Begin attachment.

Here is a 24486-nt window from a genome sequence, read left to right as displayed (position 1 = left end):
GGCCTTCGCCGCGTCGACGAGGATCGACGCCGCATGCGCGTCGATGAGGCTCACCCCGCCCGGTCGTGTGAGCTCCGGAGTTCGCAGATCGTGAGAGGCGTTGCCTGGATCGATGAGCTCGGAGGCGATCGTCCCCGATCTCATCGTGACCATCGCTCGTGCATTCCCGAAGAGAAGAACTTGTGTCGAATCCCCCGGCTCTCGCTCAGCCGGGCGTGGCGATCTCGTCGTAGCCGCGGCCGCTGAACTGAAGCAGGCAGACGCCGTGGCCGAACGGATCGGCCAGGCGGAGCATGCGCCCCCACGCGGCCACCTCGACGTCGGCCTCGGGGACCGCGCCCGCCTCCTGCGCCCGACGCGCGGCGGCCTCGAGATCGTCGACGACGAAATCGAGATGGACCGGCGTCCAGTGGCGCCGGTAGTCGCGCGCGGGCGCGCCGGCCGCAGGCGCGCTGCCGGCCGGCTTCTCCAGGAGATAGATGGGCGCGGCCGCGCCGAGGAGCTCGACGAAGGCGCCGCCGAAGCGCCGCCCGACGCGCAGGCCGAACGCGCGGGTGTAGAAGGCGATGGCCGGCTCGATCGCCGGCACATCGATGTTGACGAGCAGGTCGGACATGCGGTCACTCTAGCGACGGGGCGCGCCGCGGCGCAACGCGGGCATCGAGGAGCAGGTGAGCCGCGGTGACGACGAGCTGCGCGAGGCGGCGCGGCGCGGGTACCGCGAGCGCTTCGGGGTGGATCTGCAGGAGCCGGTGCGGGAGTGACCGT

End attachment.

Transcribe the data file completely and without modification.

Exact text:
Here is a 24486-nt window from a genome sequence, read left to right as displayed (position 1 = left end):
GGCCTTCGCCGCGTCGACGAGGATCGACGCCGCATGCGCGTCGATGAGGCTCACCCCGCCCGGTCGTGTGAGCTCCGGAGTTCGCAGATCGTGAGAGGCGTTGCCTGGATCGATGAGCTCGGAGGCGATCGTCCCCGATCTCATCGTGACCATCGCTCGTGCATTCCCGAAGAGAAGAACTTGTGTCGAATCCCCCGGCTCTCGCTCAGCCGGGCGTGGCGATCTCGTCGTAGCCGCGGCCGCTGAACTGAAGCAGGCAGACGCCGTGGCCGAACGGATCGGCCAGGCGGAGCATGCGCCCCCACGCGGCCACCTCGACGTCGGCCTCGGGGACCGCGCCCGCCTCCTGCGCCCGACGCGCGGCGGCCTCGAGATCGTCGACGACGAAATCGAGATGGACCGGCGTCCAGTGGCGCCGGTAGTCGCGCGCGGGCGCGCCGGCCGCAGGCGCGCTGCCGGCCGGCTTCTCCAGGAGATAGATGGGCGCGGCCGCGCCGAGGAGCTCGACGAAGGCGCCGCCGAAGCGCCGCCCGACGCGCAGGCCGAACGCGCGGGTGTAGAAGGCGATGGCCGGCTCGATCGCCGGCACATCGATGTTGACGAGCAGGTCGGACATGCGGTCACTCTAGCGACGGGGCGCGCCGCGGCGCAACGCGGGCATCGAGGAGCAGGTGAGCCGCGGTGACGACGAGCTGCGCGAGGCGGCGCGGCGCGGGTACCGCGAGCGCTTCGGGGTGGATCTGCAGGAGCCGGTGCGGGAGTGACCGT